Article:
A New Beginning

A New Beginning

BY Pascual, German

(Customer Reviews)
$14.00
$ 8.40
SKU: NMR567
Label:
Nightmare Records
Category:
Melodic Metal
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"Vocalist GERMÁN PASCUAL (Divinefire / Narnia / Mind's Eye) is set to release his debut solo album "A New Beginning" to North American and Europe via Nightmare / Sony / RED.

Blessed to have these special guest musicians joining on the album are Carl-Johan "CJ" Grimmark (Narnia / Fires Of Babylon / Rob Rock/ FullForce) and bassists Per Schelander (Pain of Salvation / Royal Hunt) and Raphael Dafras (Almah / Seven Horizons).

 

GERMÁN PASCUAL is a man with a very special voice, he's achieved much notoriety around the world, lauded greatly and likened with the greatest melodic metal voices of our day, like Ronnie James Dio, Jorn Lande, David Coverdale to mention but a few in international reviews. Germán was the last voice of NARNIA, a well known Swedish melodic heavy metal band, similar to Stryper and Rob Rock, The new music is hard heavy and melodic power metal without compromise. Germán was named as "the best metal voice 2009" by ”The Gates of Metal”.

Germán Pascual, born 1974 in Uruguay, raised in Brazil, and moved to Sweden with his family at an early age. At five years old, Germán sang to the radio with everything… popular music to opera even classical music. In 1994 Germán began an education in voice and music. Longing for Sweden again, he returned to look for work and a way back into music, doing a short stint with a Rap artist D.J. Mendez, but his friends helped him realize… he was meant for metal.
Starting music as a drummer in a thrash band at 15, he was invited to try out for a much better band rehearsing next door as a vocalist when they overheard him screaming next door. It was to be his destiny, the band next door was MINDS EYE. In 2008 NARNIA needed a singer, and through a good friend Germán  made contact with Narnia guitarist C.J Grimmark. The rest is history… “Course of a Generation”  by Narnia was launched in late 2009.  Feeling blessed to have found this great situation in Narnia, Germán was stunned when the band decided to end all activity. In addition to music, Germán works with the less fortunate, the homeless, and in drug addiction.

Recorded in Germán’s studio "Camel wash studios", Engineered and produced by Germán Pascual & Raphael Dafras,. Mixed and mastered by Thomas Plec Johansson in "The Panic Room" (Sweden)."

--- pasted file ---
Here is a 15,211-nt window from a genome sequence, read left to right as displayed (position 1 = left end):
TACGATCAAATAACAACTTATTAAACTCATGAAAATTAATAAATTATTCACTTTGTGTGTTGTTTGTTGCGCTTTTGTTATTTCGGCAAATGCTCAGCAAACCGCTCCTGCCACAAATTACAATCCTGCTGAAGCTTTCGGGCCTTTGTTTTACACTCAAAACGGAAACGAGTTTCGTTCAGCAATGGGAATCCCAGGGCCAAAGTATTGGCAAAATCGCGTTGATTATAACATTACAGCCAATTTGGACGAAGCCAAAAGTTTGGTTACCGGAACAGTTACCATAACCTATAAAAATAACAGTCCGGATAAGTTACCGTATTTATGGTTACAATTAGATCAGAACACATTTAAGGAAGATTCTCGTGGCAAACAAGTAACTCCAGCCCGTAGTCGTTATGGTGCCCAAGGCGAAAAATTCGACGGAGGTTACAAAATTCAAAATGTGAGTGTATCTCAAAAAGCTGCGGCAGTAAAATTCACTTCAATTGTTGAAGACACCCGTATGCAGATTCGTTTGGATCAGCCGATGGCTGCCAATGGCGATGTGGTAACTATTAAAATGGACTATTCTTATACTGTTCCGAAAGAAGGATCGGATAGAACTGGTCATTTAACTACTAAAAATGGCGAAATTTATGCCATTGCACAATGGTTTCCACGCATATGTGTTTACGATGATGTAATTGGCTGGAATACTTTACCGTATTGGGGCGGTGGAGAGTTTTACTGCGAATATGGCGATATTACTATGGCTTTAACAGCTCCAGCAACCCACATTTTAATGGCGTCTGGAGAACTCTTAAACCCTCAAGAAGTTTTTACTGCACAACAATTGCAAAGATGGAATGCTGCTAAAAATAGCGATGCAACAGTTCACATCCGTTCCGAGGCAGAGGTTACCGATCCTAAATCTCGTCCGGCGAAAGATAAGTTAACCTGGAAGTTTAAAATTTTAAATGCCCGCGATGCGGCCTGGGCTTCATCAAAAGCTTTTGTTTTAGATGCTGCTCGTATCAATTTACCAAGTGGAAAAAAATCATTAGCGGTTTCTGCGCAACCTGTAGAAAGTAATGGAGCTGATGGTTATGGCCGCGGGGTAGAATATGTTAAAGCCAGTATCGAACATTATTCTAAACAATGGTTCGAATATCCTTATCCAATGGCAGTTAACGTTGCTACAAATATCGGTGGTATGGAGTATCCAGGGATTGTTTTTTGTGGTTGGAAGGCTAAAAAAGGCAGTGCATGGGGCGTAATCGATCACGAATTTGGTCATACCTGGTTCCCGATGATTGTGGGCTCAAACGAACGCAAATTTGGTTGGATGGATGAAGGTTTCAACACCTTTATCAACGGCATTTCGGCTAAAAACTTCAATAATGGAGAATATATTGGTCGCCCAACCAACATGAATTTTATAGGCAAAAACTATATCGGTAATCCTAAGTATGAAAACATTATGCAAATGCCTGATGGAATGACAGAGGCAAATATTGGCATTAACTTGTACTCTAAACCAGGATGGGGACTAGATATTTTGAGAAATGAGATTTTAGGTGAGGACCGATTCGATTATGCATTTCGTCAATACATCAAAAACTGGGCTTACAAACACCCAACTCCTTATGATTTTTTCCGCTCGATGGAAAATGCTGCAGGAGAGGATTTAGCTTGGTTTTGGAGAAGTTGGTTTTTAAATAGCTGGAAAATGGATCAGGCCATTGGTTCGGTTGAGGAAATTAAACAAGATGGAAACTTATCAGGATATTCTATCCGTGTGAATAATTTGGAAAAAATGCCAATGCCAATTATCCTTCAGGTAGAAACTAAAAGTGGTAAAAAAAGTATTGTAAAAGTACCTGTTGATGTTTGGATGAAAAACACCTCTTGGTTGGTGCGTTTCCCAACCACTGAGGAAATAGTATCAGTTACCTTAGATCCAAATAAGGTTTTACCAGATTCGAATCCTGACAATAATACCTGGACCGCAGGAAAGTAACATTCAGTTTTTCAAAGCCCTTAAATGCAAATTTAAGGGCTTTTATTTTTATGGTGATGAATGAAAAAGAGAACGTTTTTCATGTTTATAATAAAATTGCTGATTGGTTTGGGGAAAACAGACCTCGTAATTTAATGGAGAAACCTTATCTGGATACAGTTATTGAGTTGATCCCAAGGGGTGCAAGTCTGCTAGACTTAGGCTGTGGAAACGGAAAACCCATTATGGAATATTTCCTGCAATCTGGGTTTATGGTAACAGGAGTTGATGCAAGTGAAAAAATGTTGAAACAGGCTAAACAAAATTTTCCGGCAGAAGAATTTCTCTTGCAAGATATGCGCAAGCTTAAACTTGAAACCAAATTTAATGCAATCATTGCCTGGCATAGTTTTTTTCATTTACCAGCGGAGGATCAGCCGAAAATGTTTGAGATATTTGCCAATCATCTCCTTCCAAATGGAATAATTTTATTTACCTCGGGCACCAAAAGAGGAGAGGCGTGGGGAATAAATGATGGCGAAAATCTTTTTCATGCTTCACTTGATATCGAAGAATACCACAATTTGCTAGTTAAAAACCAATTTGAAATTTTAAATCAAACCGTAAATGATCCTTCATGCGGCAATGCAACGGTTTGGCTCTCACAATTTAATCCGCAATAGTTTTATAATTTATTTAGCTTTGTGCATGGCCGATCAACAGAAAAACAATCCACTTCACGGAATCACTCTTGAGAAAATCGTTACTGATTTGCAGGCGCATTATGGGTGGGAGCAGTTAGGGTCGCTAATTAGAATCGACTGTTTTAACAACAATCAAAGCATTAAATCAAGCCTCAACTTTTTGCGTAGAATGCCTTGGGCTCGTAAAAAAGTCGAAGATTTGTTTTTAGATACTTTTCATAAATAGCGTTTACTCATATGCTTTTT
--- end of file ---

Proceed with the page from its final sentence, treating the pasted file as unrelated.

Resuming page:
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Wonderful vocals, very tight interplay among all band members with no one member or instrument really standing above any other--though the presence and performance of the saxophone is highly notable. This is complex music played so tightly. And the astonishing 14- minute epic, "God Left Us for A Black Dressed Woman," must be heard to be believed.1. "Oh My Gravity" (9:49) starts as a jazzy stop-and-start piece that picks up in intensity in the second minute before shifting to a melodic ballad in the vein of the heavier side of FROGG CAFÉ. The male vocalist sounds to me like something between RADIOHEAD's THOM YORKE and TODD RUNDGREN. Around the six minute mark the spiraling, swooning music sounds a lot like some of the louder stuff from MOTORPSYCHO's The Death Defying Unicorn. This feel continues into the seventh minute when organ and horns take turns embellishing the staccato music. The bare-bones, bluesy final 45 seconds is bizarre but so cool! A powerful and surprising opener to this unusual album. Very high marks for compositional prowess and instrumental performance. (9/10)2. "Wind Shears" (6:32) opens in a very psychedelia/spacey 1960s way. Then at the one minute mark it settles into a jazz groove with first sax and then jazzy guitar and Hammond organ filling the lanes over the rhythm section. Clavinet is added for a GentleGiant-like bridge before a polyrhythmic KING CRIMSON "Discipline"-like weave appears to support a brief ghost-like vocal. At 3:20 the sound gets much heavier over the same arpeggiated weave, nearly drowning out the still-soloing sax and organ. This is just like TOBY DRIVER (Kayo Dot/Maudlin of the Well)! At 4:05 things get quiet and sparse again, with the music vacillating from soft and delicate to heavy and abrasive. A very melodic kind of psychedelic big band section plays out for the final minute. Again, bizarre but so cool! (9/10)3. "Eschaton Hero" (8:29) opens with some guitar, keys & sax riffs repeated over latin percussion. At 1:00 everything settles down into another quiet section with a delicate vocal in Stian Økland's upper register. Beautiful chorus/bridge at 1:47 gives way to an unpretentious bass solo before settling back into the delicate vocal music. Same awesome bridge at 2:49 leads into a heavy section into jazzy chaos--all performed over the most simple, calm drum play. At 4:52 it gets even heavier as it plods along for a minute in support of a fuzz guitar solo. Finally the drums start to play--to match the frenzy of the rest of the band--then everything stops so the band can yell "Yay!" Then a variation on the previous frenzy picks back up until 7:05 when everything settles back down into the soft groove of the initial vocal section for a dirty sax solo before letting Stian finish the song out in his high voice. Well conceived and performed, just not my favorite. (7/10)4. 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SEVEN IMPALE's City of the Sun is a wonderful collection of masterfully composed, executed and recorded songs.A 4.5 star album that I can't see giving anything less than five in that it is a treasure for the ages!" - Prog Archives